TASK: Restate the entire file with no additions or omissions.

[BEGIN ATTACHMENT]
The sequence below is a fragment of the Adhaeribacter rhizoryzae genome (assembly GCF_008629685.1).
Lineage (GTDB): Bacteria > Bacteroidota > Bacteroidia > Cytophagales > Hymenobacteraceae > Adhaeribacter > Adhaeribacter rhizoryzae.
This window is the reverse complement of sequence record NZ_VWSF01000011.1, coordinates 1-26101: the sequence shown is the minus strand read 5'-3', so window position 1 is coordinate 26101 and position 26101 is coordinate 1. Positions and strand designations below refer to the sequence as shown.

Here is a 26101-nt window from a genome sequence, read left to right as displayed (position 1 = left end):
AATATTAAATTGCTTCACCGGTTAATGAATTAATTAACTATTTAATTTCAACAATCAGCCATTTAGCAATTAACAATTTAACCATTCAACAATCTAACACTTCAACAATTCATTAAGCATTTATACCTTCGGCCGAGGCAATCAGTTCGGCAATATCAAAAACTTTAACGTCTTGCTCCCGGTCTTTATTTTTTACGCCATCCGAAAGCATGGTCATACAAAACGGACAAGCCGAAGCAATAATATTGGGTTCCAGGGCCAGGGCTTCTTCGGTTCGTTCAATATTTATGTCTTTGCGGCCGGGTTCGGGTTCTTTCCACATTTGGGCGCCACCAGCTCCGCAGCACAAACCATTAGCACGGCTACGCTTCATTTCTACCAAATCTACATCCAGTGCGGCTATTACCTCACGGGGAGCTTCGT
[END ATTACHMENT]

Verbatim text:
The sequence below is a fragment of the Adhaeribacter rhizoryzae genome (assembly GCF_008629685.1).
Lineage (GTDB): Bacteria > Bacteroidota > Bacteroidia > Cytophagales > Hymenobacteraceae > Adhaeribacter > Adhaeribacter rhizoryzae.
This window is the reverse complement of sequence record NZ_VWSF01000011.1, coordinates 1-26101: the sequence shown is the minus strand read 5'-3', so window position 1 is coordinate 26101 and position 26101 is coordinate 1. Positions and strand designations below refer to the sequence as shown.

Here is a 26101-nt window from a genome sequence, read left to right as displayed (position 1 = left end):
AATATTAAATTGCTTCACCGGTTAATGAATTAATTAACTATTTAATTTCAACAATCAGCCATTTAGCAATTAACAATTTAACCATTCAACAATCTAACACTTCAACAATTCATTAAGCATTTATACCTTCGGCCGAGGCAATCAGTTCGGCAATATCAAAAACTTTAACGTCTTGCTCCCGGTCTTTATTTTTTACGCCATCCGAAAGCATGGTCATACAAAACGGACAAGCCGAAGCAATAATATTGGGTTCCAGGGCCAGGGCTTCTTCGGTTCGTTCAATATTTATGTCTTTGCGGCCGGGTTCGGGTTCTTTCCACATTTGGGCGCCACCAGCTCCGCAGCACAAACCATTAGCACGGCTACGCTTCATTTCTACCAAATCTACATCCAGTGCGGCTATTACCTCACGGGGAGCTTCGT